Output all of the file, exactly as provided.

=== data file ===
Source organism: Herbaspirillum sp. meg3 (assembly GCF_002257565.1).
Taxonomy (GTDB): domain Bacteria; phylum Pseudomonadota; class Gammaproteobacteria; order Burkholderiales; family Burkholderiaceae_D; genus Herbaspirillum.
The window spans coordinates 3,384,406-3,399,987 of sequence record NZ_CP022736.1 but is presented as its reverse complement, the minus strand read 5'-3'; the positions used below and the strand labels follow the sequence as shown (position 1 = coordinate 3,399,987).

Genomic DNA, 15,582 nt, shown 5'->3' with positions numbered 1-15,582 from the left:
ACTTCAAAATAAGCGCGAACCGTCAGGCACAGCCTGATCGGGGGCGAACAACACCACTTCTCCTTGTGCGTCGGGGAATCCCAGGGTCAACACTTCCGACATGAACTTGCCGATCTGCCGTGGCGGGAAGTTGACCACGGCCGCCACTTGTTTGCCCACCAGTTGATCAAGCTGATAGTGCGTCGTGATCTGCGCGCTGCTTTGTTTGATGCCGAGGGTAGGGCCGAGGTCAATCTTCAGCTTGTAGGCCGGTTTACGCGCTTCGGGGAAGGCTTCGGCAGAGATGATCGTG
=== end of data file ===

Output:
Source organism: Herbaspirillum sp. meg3 (assembly GCF_002257565.1).
Taxonomy (GTDB): domain Bacteria; phylum Pseudomonadota; class Gammaproteobacteria; order Burkholderiales; family Burkholderiaceae_D; genus Herbaspirillum.
The window spans coordinates 3,384,406-3,399,987 of sequence record NZ_CP022736.1 but is presented as its reverse complement, the minus strand read 5'-3'; the positions used below and the strand labels follow the sequence as shown (position 1 = coordinate 3,399,987).

Genomic DNA, 15,582 nt, shown 5'->3' with positions numbered 1-15,582 from the left:
ACTTCAAAATAAGCGCGAACCGTCAGGCACAGCCTGATCGGGGGCGAACAACACCACTTCTCCTTGTGCGTCGGGGAATCCCAGGGTCAACACTTCCGACATGAACTTGCCGATCTGCCGTGGCGGGAAGTTGACCACGGCCGCCACTTGTTTGCCCACCAGTTGATCAAGCTGATAGTGCGTCGTGATCTGCGCGCTGCTTTGTTTGATGCCGAGGGTAGGGCCGAGGTCAATCTTCAGCTTGTAGGCCGGTTTACGCGCTTCGGGGAAGGCTTCGGCAGAGATGATCGTG